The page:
The purpose of this brief is to provide recommendations on how to approach the possibilities of gender mainstreaming when gender identities are nonbinary. This brief also gives an overview of gender mainstreaming issues when it comes to downstream phases of atrocity prevention in places that have recently recovered from civil wars—the same civil wars which systematically committed violence against women and gender non-conforming people.
Expanding the Ranks of Atrocity Prevention Actors: Bringing a Prevention Lens to Professional Graduate Education
Starting in 2019, Professor Nadia Rubaii, I-GMAP co-director, worked with a team of graduate students to examine accreditation standards for professions and professional education for atrocity prevention potential. The core argument of Expanding the Ranks of Atrocity Prevention Actors is that professionals in all fields not only have the potential, but also the responsibility, and perhaps even an untapped desire, to contribute to prevention.
Contact: Prof Max Pensky, I-GMAP Co-Director
GMAP 550, Mechanisms of Atrocity Prevention (MAP) Project. (1-3 credits per semester for a total of at least 3 credits). The Mechanisms for Atrocity Prevention (MAP) Project engages students in evaluating alternative approaches to promoting prevention, including but not limited to National Mechanisms. National Mechanisms for prevention are multi-agency and comprehensive systems within a country for detecting and responding to early warning signs, integrating proactive prevention strategies, and monitoring effectiveness. The Mechanisms of Atrocity Prevention program evaluates national, subnational, civil society and private sector mechanisms for prevention. Under the supervision of the I-GMAP Assistant Director, students will work as part of a team to participate in stages of the project underway at the time of enrollment. Students may complete the minimum 3 credits in a single semester or over time; given the annual cycle of the project, students are encouraged to enroll for multiple semesters, and may repeat the course for up to 6 credits.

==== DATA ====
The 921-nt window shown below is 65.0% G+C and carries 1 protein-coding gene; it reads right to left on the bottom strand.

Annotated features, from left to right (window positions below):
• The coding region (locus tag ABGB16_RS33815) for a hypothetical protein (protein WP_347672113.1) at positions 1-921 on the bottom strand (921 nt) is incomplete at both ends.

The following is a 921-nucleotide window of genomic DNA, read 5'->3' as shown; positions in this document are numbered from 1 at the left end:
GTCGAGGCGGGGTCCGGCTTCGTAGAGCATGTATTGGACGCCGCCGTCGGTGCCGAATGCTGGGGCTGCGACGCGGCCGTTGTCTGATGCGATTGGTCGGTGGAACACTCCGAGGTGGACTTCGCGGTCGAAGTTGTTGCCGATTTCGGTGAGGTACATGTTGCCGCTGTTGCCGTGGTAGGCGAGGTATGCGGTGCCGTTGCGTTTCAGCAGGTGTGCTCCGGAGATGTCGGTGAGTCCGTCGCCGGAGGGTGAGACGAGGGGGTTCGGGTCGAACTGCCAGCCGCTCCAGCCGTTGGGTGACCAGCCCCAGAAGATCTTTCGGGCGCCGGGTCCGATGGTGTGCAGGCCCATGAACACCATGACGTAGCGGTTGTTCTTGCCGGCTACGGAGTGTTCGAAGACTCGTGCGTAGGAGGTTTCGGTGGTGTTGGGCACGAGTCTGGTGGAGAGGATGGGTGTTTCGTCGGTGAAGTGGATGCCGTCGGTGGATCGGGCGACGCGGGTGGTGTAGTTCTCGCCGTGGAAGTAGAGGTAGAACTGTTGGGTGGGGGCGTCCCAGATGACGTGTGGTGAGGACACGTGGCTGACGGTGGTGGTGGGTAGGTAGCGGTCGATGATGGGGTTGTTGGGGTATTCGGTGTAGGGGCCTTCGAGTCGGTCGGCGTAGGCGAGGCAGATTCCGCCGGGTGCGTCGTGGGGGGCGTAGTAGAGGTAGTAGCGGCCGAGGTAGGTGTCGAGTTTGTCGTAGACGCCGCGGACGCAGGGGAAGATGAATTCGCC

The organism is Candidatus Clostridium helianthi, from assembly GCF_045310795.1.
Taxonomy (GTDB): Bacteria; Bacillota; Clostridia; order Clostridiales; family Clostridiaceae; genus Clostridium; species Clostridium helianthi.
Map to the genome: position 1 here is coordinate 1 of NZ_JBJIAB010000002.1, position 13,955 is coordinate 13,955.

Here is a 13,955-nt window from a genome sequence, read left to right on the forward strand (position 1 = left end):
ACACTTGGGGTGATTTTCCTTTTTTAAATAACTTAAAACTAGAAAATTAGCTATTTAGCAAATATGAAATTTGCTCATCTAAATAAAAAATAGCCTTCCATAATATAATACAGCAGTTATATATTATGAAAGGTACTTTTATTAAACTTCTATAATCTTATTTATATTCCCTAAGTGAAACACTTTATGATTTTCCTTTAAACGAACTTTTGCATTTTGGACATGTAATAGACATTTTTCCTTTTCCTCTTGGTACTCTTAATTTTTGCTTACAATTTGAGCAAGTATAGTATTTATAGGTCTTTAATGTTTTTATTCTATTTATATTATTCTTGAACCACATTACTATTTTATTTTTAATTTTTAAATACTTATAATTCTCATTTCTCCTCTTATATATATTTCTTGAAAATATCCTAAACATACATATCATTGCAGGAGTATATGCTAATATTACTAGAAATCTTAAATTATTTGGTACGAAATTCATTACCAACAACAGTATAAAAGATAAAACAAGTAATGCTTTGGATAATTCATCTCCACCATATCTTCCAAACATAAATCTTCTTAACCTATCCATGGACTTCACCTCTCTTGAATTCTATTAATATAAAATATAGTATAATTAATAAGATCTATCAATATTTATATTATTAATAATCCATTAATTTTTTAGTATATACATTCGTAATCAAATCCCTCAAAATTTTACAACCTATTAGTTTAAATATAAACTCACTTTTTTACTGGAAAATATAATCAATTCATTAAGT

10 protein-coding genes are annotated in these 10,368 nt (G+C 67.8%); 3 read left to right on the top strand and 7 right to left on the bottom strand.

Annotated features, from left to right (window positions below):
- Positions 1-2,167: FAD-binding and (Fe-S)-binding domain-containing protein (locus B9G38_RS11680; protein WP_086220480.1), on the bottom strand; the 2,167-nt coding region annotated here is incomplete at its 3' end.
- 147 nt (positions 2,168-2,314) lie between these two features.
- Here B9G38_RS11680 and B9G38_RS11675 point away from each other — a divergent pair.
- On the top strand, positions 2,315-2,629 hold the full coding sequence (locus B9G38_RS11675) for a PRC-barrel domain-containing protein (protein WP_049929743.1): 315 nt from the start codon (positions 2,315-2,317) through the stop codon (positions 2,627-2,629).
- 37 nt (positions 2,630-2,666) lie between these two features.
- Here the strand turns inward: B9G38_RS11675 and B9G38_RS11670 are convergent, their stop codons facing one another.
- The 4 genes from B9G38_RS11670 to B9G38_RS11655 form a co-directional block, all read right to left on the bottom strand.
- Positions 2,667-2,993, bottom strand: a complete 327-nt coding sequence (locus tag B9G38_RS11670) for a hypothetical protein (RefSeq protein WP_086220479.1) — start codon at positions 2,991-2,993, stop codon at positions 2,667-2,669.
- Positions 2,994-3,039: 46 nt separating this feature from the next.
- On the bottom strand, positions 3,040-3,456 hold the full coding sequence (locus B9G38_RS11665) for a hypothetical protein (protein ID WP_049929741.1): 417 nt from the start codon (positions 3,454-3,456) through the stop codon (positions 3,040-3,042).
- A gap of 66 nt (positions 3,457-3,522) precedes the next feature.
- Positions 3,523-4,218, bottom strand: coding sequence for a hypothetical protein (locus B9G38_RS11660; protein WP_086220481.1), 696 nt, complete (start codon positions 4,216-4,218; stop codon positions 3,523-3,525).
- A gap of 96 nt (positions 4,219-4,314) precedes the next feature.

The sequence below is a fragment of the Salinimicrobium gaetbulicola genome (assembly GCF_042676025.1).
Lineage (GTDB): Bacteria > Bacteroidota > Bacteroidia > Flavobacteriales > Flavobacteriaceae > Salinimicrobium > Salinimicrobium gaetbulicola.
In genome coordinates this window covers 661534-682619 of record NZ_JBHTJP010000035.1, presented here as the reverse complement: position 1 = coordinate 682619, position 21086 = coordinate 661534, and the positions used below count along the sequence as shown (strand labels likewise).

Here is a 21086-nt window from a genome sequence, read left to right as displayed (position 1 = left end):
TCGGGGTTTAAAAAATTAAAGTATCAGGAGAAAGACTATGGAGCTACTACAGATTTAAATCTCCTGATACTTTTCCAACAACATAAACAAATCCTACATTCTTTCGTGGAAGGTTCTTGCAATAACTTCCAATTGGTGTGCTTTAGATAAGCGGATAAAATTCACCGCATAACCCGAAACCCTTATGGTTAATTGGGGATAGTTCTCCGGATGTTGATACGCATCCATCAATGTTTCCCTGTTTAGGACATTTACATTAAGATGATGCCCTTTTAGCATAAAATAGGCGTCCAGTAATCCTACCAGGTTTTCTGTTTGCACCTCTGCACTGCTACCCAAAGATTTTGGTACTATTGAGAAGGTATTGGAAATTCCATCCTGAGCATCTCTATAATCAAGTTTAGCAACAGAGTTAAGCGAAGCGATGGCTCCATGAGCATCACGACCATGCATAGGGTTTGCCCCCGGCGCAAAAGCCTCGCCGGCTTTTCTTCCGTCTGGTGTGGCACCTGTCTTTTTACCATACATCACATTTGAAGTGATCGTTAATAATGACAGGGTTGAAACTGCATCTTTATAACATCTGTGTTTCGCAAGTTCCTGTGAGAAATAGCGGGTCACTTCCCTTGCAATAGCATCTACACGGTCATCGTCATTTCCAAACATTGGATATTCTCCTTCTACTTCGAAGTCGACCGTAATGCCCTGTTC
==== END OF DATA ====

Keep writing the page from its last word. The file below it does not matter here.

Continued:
To register for GMAP 550 for Fall 2022, contact email@example.com.
For more information or if you would like to be in touch about a potential collaboration, contact our main office at firstname.lastname@example.org.